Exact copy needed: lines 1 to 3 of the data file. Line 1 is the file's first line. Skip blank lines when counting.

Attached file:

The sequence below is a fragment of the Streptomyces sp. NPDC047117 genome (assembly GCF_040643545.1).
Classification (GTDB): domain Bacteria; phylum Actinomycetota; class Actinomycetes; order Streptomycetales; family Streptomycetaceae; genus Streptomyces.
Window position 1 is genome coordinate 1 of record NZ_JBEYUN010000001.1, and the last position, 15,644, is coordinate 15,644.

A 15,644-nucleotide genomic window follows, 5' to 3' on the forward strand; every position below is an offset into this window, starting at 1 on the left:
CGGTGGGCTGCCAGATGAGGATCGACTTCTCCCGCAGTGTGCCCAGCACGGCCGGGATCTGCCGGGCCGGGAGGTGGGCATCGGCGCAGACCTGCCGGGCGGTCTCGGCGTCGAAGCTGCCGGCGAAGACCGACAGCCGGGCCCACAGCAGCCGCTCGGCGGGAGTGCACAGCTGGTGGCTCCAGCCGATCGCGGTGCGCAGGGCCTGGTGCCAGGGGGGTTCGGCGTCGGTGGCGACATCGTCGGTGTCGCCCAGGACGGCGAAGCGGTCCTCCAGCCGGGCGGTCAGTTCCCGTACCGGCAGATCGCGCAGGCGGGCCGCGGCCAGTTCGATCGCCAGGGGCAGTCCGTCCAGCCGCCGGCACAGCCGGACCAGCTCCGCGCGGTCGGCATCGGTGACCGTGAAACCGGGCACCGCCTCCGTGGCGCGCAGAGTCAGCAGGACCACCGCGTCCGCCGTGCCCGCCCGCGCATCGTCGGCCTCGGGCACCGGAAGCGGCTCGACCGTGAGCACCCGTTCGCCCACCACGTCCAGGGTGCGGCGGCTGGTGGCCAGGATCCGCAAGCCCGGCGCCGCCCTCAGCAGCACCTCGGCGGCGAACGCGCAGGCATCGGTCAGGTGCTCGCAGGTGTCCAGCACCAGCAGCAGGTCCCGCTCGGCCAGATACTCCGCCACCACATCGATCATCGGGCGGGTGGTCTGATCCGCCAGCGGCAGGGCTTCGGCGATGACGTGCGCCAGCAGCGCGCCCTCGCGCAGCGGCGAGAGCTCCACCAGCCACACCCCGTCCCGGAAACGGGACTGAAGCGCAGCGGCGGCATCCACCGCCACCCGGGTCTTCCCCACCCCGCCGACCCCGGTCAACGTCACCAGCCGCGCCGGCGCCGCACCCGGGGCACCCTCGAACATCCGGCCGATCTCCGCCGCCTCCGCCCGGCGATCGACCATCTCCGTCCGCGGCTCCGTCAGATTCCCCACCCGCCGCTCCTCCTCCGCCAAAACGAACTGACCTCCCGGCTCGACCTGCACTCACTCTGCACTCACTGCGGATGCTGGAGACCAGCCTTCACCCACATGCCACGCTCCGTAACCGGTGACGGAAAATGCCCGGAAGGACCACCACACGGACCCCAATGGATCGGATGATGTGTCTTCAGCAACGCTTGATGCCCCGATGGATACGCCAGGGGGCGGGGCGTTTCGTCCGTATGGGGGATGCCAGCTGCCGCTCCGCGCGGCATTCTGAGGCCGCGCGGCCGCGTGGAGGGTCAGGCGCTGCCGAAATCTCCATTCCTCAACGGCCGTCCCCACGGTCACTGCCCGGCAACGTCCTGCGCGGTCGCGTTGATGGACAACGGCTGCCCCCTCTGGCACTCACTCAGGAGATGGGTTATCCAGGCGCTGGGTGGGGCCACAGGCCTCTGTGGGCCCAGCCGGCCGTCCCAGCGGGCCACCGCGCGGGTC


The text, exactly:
The sequence below is a fragment of the Streptomyces sp. NPDC047117 genome (assembly GCF_040643545.1).
Classification (GTDB): domain Bacteria; phylum Actinomycetota; class Actinomycetes; order Streptomycetales; family Streptomycetaceae; genus Streptomyces.
Window position 1 is genome coordinate 1 of record NZ_JBEYUN010000001.1, and the last position, 15,644, is coordinate 15,644.